Why am I being audited?
An audit is an official review of your tax return to verify income, credits, and deductions. These inquiries can range from a mail audit – a request to send documents clarifying specific line items – to an office or field audit, an interview with the IRS at their office or your home or business. The IRS selects taxpayers through a random process, as well as intentionally, based on the information provided. Taxpayers with complicated returns and higher incomes may stand a greater chance of being audited.
What should I do first in an audit?
- Acknowledge the IRS notice immediately. You don’t want to keep the IRS waiting. Plus, the sooner you respond, the sooner you can get your audit resolved.
- Gather supporting documents and verify that they match your return. A typo or miscalculation could have triggered the audit.
- Review your tax return to make sure everything is included and correct – we mean double, triple and quadruple check! If you can, look it over with your spouse or someone you trust – two pairs of eyes are better than one.
- Follow up with any requests for information by the stated deadline. If you don’t, the IRS will assess additional taxes based on what they think you owe without your input or defense. For office or field audits, make sure your documents are organized and that you are prepared to answer questions and defend your tax return.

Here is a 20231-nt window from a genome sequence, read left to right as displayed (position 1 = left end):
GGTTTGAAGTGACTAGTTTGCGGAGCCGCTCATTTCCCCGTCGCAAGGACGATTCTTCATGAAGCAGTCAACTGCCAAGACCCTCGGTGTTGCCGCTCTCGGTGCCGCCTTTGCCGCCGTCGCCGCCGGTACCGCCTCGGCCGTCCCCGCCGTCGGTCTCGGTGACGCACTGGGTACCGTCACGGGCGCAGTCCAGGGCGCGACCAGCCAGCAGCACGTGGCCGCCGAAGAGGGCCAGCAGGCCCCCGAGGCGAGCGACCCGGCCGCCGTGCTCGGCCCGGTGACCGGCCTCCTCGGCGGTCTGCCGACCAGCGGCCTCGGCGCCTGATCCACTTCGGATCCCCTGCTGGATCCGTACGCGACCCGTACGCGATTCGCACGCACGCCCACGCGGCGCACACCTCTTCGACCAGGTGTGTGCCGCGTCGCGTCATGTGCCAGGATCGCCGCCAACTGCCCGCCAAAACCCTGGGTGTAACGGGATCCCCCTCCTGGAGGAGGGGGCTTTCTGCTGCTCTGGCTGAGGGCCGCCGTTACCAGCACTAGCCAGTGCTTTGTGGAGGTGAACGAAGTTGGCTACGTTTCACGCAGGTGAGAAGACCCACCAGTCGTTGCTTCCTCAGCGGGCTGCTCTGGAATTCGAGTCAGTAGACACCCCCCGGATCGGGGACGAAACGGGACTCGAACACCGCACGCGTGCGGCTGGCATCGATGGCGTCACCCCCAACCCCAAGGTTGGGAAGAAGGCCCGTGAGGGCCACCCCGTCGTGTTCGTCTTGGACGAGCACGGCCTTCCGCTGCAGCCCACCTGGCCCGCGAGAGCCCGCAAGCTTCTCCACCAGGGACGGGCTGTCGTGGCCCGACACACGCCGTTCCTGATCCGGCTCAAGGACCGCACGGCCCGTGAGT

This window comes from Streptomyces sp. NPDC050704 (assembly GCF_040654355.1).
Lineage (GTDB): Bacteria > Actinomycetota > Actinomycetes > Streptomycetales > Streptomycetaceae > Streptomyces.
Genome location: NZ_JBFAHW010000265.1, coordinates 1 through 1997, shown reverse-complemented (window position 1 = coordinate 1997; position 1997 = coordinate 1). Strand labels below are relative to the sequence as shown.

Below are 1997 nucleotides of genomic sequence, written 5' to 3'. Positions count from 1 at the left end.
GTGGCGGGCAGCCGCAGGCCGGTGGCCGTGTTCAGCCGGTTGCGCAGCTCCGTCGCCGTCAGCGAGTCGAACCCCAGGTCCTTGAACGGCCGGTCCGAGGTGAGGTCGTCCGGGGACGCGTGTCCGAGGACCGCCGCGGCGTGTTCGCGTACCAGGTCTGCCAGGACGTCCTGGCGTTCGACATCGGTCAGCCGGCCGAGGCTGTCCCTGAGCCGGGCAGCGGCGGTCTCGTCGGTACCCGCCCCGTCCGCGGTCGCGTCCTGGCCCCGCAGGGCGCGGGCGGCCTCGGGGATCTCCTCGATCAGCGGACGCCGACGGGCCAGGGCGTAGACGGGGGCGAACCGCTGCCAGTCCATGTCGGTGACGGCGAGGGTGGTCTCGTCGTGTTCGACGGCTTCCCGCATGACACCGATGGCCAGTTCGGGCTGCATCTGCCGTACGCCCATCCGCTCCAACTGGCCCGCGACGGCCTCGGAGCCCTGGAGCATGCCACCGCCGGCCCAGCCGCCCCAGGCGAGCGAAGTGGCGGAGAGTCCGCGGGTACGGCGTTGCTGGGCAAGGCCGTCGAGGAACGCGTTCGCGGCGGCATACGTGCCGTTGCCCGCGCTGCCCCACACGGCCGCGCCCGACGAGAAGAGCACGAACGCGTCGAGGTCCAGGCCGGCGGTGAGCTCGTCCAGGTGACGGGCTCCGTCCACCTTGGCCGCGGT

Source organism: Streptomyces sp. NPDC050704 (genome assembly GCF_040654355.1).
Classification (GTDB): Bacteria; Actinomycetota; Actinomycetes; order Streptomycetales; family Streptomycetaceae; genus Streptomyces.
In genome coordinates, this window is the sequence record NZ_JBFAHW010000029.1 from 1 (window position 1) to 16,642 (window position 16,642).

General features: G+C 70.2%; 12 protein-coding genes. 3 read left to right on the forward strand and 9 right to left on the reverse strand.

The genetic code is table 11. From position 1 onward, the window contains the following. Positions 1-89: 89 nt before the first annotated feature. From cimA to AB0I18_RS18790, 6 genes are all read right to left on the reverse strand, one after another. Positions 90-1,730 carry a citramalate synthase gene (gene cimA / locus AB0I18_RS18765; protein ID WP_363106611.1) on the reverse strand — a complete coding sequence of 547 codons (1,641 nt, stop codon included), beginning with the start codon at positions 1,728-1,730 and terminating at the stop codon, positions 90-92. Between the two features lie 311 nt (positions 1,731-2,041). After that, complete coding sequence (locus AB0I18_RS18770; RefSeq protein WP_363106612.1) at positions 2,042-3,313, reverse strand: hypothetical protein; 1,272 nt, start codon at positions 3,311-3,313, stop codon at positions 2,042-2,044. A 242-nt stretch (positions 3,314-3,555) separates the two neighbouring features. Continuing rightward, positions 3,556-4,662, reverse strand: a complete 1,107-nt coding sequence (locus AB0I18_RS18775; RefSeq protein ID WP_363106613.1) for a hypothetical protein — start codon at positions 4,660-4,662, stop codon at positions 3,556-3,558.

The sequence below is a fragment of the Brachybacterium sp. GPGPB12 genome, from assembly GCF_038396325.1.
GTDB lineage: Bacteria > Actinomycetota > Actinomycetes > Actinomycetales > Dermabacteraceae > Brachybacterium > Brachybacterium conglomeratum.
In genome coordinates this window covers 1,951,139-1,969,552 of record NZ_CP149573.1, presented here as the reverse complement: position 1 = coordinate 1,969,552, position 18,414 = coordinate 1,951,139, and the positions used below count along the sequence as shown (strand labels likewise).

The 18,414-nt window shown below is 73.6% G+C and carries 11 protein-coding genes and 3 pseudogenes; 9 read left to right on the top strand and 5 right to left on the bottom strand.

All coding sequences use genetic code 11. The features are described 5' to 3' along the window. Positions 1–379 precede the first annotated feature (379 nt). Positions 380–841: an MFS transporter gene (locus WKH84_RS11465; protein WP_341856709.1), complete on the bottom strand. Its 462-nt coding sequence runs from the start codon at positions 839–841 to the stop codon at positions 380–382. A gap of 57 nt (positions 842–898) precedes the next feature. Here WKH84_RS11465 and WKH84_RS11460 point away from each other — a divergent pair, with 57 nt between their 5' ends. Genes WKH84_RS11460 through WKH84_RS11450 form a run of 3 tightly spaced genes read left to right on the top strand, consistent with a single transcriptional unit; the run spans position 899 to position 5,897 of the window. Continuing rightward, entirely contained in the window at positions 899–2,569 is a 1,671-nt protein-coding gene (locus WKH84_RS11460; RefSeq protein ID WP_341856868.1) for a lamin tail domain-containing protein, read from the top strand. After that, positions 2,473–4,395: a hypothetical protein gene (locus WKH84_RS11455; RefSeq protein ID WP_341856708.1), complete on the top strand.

- Consult a tax professional if you have questions or need help with the audit process. Having the guidance of a skilled specialist can ease your anxiety and help you proceed with confidence.
Do I have rights in an audit?
Be truthful when providing information to the IRS – it’s a crime to lie to a federal agent. If you don’t agree with the penalties and taxes assessed by the auditor, ask to present your case to the audit manager. They may agree with your defense, saving you time and money. If they don’t, you can file an appeal with the IRS Office of Appeals for further review.
If you end up owing money, pay it as soon as you can. This will help minimize penalties or interest which continue to accrue until the full tax bill is paid. If you are unable to pay your tax bill in full right away, the IRS does offer Installment Agreements. However, the IRS Installment Agreement has a fee, charges interest based on the Treasury rate, and continues to assess penalties and interest on the unpaid balance until the total is paid in full.
If you are facing an IRS tax audit, remember: Don’t panic. Just get organized and be prepared to present your case truthfully and confidently.